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‘Tis the season for heavy blankets and warm mugs, especially in Poland. Eastern Europe is infamous for its frigid winters, so it’s no surprise that local traditions have adapted to make the season as enjoyable as possible. Even on the coldest days in Kraków, bars and cafés are still bustling, serving beverages that warm from the inside out.
In the rynek (main market square), situated around the 16th-century Sukkienice (Cloth Hall), the annual holiday market brims with locals and visitors alike. Lines form at giant barrel-shaped booths that serve steaming grzaniec galicyjski (Galician mulled wine), steeped with nuts and dried fruit. It’s almost customary for visitors wander the rows of the market admiring the painted pottery, thick animal skins, shining ornaments, with hands wrapped around steaming cups.
If wine can be warmed, so can beer. Often surprising to foreigners, grzane piwo (mulled beer), can be found in most bars in the city. Its distinct colour and flavour come from flavoured syrups that are added to the beverage. And, like its seasonal counterpart, grzane piwo is infused with therapeutic ingredients like honey, cinnamon, and cloves.
Mulled wine and beer are winter staples, but Poland did not earn its reputation as a vodka producer for nothing. Vodka, in particular, is believed to have health benefits. It’s not uncommon to make nalewka (infused alcohol) at home during the summer months when fresh fruit is in season.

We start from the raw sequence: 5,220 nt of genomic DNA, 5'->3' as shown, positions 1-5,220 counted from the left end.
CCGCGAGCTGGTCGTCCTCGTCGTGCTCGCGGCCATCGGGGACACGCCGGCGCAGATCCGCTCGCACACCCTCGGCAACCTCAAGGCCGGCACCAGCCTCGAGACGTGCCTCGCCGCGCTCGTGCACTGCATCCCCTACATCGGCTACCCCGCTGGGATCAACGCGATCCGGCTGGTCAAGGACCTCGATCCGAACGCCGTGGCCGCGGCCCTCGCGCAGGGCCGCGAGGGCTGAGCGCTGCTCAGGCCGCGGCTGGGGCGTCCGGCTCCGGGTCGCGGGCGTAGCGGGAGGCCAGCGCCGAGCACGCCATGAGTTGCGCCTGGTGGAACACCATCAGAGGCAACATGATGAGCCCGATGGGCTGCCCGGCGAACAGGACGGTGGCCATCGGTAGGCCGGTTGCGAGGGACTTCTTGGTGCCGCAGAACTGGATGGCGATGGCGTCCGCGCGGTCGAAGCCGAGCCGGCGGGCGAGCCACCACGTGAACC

In the winter, it’s served warm with krupnik (honey wine), is made from 80–100 percent grain alcohol with a number of herbs. The recipe often varies, but one of the best versions in Kraków can be found at Bomba Klub, not far from Hotel Indigo Kraków. Their iteration includes immune-boosting slices of citrus fruit and cinnamon.
For non-alcoholic winter pick-me-ups, there’s always tea, coffee, and a sweet classic: hot chocolate. At bars and cafés throughout the city, molten chocolate is constantly churning, enticing children and adults alike. In the rynek, trust none other than the Polish chocolatier E. Wedel for your drinkable dessert. For the best mug in the city, though, stop by cosy Mleczarnia in the Kazimierz district. They serve up impressive variations with ingredients ranging from chilis and cinnamon to vodka. While you sip, admire the surroundings, decorated by heart-warming antiques.
In Poland, the best defence against the blistering cold is warm alcohol (and hot chocolate). With so many delightful mugs to choose from, it’s no wonder that visitors catch on quickly to these local winter traditions.